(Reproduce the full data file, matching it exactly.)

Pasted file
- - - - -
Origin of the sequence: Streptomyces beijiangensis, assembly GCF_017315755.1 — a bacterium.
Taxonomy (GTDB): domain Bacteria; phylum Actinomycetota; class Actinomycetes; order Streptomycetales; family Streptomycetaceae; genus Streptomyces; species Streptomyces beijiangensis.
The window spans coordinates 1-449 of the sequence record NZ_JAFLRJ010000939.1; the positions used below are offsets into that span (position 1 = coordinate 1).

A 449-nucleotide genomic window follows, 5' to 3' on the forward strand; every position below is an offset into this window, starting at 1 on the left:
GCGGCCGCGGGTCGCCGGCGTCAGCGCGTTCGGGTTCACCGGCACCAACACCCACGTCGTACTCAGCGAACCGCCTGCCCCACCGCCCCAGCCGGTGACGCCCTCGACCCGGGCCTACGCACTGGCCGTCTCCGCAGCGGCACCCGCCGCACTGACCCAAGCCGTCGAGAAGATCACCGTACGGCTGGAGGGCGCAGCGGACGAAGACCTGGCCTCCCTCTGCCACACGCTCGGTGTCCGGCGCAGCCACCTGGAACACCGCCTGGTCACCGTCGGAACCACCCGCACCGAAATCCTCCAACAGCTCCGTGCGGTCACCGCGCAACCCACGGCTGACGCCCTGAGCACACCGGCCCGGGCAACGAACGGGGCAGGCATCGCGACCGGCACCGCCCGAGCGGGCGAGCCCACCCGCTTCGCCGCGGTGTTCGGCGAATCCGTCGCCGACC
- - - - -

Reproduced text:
Origin of the sequence: Streptomyces beijiangensis, assembly GCF_017315755.1 — a bacterium.
Taxonomy (GTDB): domain Bacteria; phylum Actinomycetota; class Actinomycetes; order Streptomycetales; family Streptomycetaceae; genus Streptomyces; species Streptomyces beijiangensis.
The window spans coordinates 1-449 of the sequence record NZ_JAFLRJ010000939.1; the positions used below are offsets into that span (position 1 = coordinate 1).

A 449-nucleotide genomic window follows, 5' to 3' on the forward strand; every position below is an offset into this window, starting at 1 on the left:
GCGGCCGCGGGTCGCCGGCGTCAGCGCGTTCGGGTTCACCGGCACCAACACCCACGTCGTACTCAGCGAACCGCCTGCCCCACCGCCCCAGCCGGTGACGCCCTCGACCCGGGCCTACGCACTGGCCGTCTCCGCAGCGGCACCCGCCGCACTGACCCAAGCCGTCGAGAAGATCACCGTACGGCTGGAGGGCGCAGCGGACGAAGACCTGGCCTCCCTCTGCCACACGCTCGGTGTCCGGCGCAGCCACCTGGAACACCGCCTGGTCACCGTCGGAACCACCCGCACCGAAATCCTCCAACAGCTCCGTGCGGTCACCGCGCAACCCACGGCTGACGCCCTGAGCACACCGGCCCGGGCAACGAACGGGGCAGGCATCGCGACCGGCACCGCCCGAGCGGGCGAGCCCACCCGCTTCGCCGCGGTGTTCGGCGAATCCGTCGCCGACC